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An in-depth interview with versatile actor and beloved horror icon, Bill Moseley, discussing his successful, 30+ year career in the genre (part 2 of 3).

Editor’s Note: Our writer, Billy Stamper, had the pleasure to sit down with one of our favorite horror heroes, the great Bill Moseley. In part two of his three-part interview with Moseley, he talks to him about another career-defining role as Otis Driftwood in Rob Zombie’s House of 1000 Corpses and The Devil’s Rejects.

Click here to read part one of the interview.

Billy Stamper: It was great talking to you about your introduction to the genre with The Texas Chainsaw Massacre 2. Now, I’d like to ask you about another of my favorite films and favorite performances of yours: Otis Driftwood in Rob Zombie’s House of 1000 Corpses. Can you tell me how you got that role?

Bill Moseley: I got invited back to LA around October of 1999. A friend of mine was the publicity person for what’s called CityWalk at Universal Studios. In October, they turn that into a haunted city walk — monsters running around, smoke machines everywhere trying to make it look scary. Universal was doing a awards show called “The Eyegore Awards”. It was basically people in monster movies in the Universal studios films, as well as some musicians.

Well, they needed an MC, and my buddy knew I was in The Texas Chainsaw Massacre 2 — he wanted to know if I could MC it. So I asked him if I could do it as Chop-Top. He said, “Let me find out” and went to talk to his bosses. Even though Chop-Top wasn’t a Universal character, I had been in Sam Raimi’s Army of Darkness. Because of that, I was part of the quote-unquote “Universal family”.

I got the ok to dress up as Chop-Top, and they even threw in money for a makeup artist so I could really look the part.

Bill Moseley at The Eyegore Awards, Universal Studios

So I’m at this outdoor awards show, dressed as Chop-Top, wearing a tuxedo. I introduced a bunch of people, giving them these demon statues for the Eyegore Awards. One of the award recipients was Rob Zombie. Rob’s band had recorded with MCA, which is part of the Universal family. So Rob wins this award, and I give it to him as Chop-Top. It freaked him out because he loves that character. It also freaked him out because I was there dressed as Chop-Top at this award show.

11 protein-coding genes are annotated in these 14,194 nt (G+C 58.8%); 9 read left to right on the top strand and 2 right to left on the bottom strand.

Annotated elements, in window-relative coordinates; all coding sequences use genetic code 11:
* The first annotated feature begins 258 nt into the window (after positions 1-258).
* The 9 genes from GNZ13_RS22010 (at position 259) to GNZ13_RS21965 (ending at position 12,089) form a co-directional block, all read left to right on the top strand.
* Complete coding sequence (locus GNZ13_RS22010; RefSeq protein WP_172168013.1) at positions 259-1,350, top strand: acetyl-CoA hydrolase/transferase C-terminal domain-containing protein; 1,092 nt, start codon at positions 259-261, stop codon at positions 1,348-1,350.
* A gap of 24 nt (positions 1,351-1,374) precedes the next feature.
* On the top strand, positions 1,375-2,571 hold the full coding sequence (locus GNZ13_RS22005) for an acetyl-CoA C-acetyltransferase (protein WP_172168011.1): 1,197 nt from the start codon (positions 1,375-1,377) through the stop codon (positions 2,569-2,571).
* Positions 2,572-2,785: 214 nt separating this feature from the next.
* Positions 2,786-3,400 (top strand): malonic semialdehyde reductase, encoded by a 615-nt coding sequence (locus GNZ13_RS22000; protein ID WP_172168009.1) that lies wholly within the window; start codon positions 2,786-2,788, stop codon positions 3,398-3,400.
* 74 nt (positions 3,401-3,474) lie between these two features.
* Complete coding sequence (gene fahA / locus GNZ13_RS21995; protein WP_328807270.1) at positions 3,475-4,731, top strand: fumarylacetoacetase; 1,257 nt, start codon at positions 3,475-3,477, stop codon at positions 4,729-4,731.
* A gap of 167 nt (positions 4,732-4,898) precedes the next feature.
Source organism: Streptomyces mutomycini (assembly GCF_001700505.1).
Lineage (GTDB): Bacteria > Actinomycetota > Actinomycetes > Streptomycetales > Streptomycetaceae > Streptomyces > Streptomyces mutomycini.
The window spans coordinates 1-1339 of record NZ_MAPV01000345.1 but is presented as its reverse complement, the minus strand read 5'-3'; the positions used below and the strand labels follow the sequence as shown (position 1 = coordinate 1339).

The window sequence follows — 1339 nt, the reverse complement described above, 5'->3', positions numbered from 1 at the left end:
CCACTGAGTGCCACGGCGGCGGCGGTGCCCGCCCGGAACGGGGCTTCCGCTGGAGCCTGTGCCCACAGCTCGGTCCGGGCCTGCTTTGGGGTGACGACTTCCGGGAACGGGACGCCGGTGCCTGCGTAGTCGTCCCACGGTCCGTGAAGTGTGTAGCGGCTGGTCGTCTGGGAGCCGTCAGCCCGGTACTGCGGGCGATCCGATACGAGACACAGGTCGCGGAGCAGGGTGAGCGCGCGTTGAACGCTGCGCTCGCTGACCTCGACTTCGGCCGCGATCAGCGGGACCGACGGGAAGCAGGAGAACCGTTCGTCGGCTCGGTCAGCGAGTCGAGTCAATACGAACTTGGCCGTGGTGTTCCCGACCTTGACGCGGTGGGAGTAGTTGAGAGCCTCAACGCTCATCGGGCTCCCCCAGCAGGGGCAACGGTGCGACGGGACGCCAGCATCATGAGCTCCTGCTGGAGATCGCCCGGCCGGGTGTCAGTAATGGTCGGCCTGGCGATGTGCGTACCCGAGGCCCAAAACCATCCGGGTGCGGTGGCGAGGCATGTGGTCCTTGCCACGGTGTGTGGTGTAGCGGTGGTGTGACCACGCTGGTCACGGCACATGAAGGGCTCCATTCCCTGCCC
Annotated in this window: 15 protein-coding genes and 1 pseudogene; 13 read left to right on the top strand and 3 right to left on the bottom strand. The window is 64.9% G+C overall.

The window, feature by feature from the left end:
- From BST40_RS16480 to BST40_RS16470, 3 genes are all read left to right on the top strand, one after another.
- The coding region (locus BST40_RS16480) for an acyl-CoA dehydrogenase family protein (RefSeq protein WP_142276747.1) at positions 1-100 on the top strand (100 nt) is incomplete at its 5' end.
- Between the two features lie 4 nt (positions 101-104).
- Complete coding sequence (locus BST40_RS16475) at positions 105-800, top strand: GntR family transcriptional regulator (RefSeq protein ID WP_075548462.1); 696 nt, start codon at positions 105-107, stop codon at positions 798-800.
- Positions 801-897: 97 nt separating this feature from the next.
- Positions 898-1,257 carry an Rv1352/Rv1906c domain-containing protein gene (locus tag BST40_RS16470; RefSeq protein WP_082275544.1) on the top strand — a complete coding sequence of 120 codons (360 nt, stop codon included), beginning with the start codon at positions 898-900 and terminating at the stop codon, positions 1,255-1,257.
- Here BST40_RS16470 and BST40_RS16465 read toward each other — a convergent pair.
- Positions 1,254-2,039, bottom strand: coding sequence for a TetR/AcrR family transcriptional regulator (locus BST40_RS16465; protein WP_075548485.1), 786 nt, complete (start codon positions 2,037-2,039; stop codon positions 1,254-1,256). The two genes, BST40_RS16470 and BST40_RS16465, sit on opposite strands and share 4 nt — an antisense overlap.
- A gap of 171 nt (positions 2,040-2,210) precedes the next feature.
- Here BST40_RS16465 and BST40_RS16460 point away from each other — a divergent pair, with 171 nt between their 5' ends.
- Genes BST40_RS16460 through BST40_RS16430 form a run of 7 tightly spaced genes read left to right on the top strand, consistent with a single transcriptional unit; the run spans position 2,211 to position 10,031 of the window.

He had already written the script for House of 1000 Corpses, and about a month after I gave him his award, Universal greenlit the film. So they called me asking me if I wanted to be in Rob Zombie’s movie. I laughed and said, “Sure!” I didn’t audition for that one either — it just came right to me basically. It’s not exactly dropped from the sky…things have to work out, and you have to participate.

BS: When it comes to House of 1000 Corpses, it took Rob Zombie 3 years as well as a ton of editing to get the film released. I’ve always wanted to know what the MPAA thought was so brutal about the film that necessitated so many cuts?

BM: There were rumors that it had been edited due to the fact that it was so horrific no human could watch it without having a heart attack, which was complete bunkum. There were no truly frightening scenes that got deleted simply because they were too frightening. I would know, because I was the frightening guy! So I could tell you straight from the horse’s mouth that nothing too horrific had to be deleted.

What really happened was that we shot the movie for Universal, and they were uncomfortable with the violence and didn’t want to release it. I think they were especially uncomfortable with the scene where I’m holding the gun on the kneeling police officer, Walter Goggins. There was this violence as the camera lifts and pans back, and it’s almost a minute of silence. Then I pop him. I think Universal was very uncomfortable with that because Columbine had just happened. A bunch of different things…they didn’t feel like putting it out.

They had let Rob look around for another distributor. So he ended up taking it to MGM. He did some editing there, and then they dropped it because Rob had said something on MTV that was supposed to be funny and MGM had got upset with him. So they kicked us out of MGM. So after three years, we ended up with Lionsgate.

It was very fortunate we were there because it was the right movie at the right time in Lionsgate history. That was their golden age of horror with Cabin Fever, House of 1000 Corpses, The Devil’s Rejects, Midnight Meat Train, and all kinds of crazy wonderful horror films like Repo The Genetic Opera. Since then, Lionsgate has moved on, merged in and acquired with different companies. Now they are more into bigger budget films.

BS: That’s a long journey, but it turned out great.

BM: I think what happened with us during the MGM interlude was that some of the elements were lost in the editing room. After it was all said and done, we ended up with a pretty short film. I think House of 1000 Corpses is 86 minutes. We were pretty scrawny because some elements had been lost during those three years of the film wandering in the wilderness.